Yoshiki Sasai of the RIKEN Center for Developmental Biology (CBD) in Kobe, Japan, has grown the precursor of a human eye in the lab.
The structure, called an optic cup, is 550 micrometres in diameter and contains multiple layers of retinal cells including photoreceptors.
The achievement has raised hopes that doctors may one day be able to repair damaged eyes in the clinic.
But for researchers at the annual meeting of the International Society for Stem Cell Research in Japan where Sasai presented the findings this week, the most exciting thing is that the optic cup developed its structure without guidance from Sasai and his team.
The human eye is a complex structure - but the cues to build it come from inside the growing cells.
Until recently, stem-cell biologists had been able to grow embryonic stem-cells only into two-dimensional sheets.
But over the past 4years, Sasai
has used mouse embryonic stem cells to grow well-organized, 3D cerebral-cortex, pituitary-gland and optic-cup tissue.
latest result marks the first time that anyone has managed a similar feat using human cells.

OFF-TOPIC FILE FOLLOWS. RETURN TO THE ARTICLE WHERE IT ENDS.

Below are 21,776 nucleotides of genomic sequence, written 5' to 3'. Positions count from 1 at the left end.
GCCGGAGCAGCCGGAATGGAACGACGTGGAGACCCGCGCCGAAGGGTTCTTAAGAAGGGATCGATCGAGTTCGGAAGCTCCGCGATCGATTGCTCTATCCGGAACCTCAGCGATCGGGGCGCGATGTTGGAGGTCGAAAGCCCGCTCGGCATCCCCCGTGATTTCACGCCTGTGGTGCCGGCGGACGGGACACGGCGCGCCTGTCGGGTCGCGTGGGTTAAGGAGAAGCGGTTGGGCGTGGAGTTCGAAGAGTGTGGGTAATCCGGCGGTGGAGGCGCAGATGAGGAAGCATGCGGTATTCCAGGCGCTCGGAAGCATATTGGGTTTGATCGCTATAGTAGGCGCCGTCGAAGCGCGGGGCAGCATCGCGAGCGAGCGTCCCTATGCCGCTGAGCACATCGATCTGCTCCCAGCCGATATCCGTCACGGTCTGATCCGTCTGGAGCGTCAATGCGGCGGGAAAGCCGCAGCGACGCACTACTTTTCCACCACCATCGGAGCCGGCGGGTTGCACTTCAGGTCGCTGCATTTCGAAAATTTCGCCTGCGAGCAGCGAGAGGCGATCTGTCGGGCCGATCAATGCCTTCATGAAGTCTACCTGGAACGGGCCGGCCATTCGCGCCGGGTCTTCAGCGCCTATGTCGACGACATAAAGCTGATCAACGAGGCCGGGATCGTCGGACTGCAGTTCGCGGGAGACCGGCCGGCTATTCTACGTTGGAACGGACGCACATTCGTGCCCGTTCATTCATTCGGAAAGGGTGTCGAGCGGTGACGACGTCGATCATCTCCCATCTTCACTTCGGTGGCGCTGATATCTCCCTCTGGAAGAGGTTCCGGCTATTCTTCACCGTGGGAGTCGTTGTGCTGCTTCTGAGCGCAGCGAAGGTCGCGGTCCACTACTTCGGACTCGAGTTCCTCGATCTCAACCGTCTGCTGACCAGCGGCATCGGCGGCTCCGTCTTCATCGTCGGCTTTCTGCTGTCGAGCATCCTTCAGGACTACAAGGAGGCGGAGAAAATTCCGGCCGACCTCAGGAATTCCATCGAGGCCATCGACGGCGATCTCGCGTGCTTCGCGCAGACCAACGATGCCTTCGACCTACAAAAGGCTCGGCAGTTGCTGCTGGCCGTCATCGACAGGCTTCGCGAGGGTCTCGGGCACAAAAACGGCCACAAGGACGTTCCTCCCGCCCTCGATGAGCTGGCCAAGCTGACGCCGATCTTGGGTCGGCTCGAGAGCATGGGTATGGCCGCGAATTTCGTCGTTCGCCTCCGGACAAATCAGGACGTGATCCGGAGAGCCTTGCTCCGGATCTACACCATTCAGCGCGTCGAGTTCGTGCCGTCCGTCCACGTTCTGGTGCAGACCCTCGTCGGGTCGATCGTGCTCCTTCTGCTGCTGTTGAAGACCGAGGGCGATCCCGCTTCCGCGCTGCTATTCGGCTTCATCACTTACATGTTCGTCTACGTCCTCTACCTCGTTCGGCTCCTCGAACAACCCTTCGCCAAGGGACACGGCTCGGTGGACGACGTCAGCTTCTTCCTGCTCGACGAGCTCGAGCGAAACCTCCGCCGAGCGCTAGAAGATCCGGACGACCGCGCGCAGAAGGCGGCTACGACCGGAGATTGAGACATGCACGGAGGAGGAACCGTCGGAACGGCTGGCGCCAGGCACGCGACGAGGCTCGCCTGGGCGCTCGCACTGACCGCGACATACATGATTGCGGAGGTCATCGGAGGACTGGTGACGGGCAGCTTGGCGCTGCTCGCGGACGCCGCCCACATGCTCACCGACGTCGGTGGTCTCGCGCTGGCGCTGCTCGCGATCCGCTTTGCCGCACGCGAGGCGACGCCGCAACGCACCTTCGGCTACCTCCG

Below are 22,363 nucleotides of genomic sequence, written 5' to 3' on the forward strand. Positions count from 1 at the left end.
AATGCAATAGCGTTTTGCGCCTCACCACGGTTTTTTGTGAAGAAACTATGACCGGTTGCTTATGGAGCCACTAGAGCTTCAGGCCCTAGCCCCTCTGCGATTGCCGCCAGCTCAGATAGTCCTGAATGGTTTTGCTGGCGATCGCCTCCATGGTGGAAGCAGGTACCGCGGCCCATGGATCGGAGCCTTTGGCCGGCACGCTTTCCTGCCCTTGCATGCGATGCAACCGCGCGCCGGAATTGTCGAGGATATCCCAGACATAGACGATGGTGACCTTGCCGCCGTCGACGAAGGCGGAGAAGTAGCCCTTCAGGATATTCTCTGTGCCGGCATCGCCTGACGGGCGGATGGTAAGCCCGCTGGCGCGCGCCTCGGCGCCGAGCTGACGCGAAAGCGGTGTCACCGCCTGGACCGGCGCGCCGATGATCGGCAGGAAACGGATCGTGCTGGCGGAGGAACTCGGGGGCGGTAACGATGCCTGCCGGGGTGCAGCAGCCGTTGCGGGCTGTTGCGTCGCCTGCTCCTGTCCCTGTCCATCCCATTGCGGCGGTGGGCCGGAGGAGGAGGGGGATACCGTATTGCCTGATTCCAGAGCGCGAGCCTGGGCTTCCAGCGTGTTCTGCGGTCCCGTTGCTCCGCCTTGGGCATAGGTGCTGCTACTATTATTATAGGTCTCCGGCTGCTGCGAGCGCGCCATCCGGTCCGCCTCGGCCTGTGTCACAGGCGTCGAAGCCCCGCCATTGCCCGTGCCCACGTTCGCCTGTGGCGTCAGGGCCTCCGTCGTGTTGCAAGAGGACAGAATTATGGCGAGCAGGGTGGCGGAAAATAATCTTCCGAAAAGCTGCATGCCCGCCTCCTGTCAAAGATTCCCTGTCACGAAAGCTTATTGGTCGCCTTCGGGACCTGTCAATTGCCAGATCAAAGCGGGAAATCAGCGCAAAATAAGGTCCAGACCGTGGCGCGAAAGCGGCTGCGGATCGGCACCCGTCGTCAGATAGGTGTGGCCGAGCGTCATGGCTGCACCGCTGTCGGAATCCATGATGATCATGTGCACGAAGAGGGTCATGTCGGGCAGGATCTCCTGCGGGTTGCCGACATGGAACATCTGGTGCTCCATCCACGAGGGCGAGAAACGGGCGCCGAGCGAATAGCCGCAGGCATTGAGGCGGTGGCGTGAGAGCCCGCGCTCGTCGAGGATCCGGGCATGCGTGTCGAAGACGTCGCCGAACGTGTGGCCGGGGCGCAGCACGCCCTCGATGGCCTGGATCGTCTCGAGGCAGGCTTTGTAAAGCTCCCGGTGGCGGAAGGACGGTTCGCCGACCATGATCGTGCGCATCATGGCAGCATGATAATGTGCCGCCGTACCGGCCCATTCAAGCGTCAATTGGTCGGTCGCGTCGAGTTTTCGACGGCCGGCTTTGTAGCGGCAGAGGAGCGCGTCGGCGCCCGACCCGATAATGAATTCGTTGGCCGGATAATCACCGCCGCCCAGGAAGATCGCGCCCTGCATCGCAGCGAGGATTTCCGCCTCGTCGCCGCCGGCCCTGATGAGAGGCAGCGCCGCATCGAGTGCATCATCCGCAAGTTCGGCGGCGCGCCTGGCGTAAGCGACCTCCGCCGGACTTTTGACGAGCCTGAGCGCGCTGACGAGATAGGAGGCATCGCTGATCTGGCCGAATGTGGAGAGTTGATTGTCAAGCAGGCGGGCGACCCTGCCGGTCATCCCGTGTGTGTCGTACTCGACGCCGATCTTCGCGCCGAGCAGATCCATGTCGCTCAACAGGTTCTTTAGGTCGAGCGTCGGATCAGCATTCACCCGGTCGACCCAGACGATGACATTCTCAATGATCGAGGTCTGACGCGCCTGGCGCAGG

In Sasai's experiment, retinal precursor cells spontaneously formed a ball of epithelial tissue cells and then bulged outwards to form a bubble called an eye vesicle.
That pliable structure then folded back on itself to form a pouch, creating the optic cup with an outer wall (the retinal epithelium) and an inner wall comprising layers of retinal cells including photoreceptors, bipolar cells and ganglion cells.
"This resolves a long debate," says Sasai
, over whether the development of the optic cup is driven by internal or external cues. last month, a group in London showed that a transplant of stem-cell derived photo-receptors could rescue vision in mice.
But the transplant involved only rods, not cones, and would leave the recipient seeing fuzzy images.
organically layered structure offers hope that integrated photoreceptor tissue could one day be transplanted.
The developmental process could also be adapted to treat a particular disease, & stocks of tissue could be created for transplant & frozen.
emphasizes that the cells in the optic cup are "pure", unlike those in two-dimensional aggregates, which may still contain embryonic stem cells.
This reduces concerns that transplants of such cells might develop cancerous growths or fragments of unrelated tissues.
M Takahashi, has already started transferring sheets of the retina from such optic cups into mice.
plans to do the same with monkeys by the end of the year.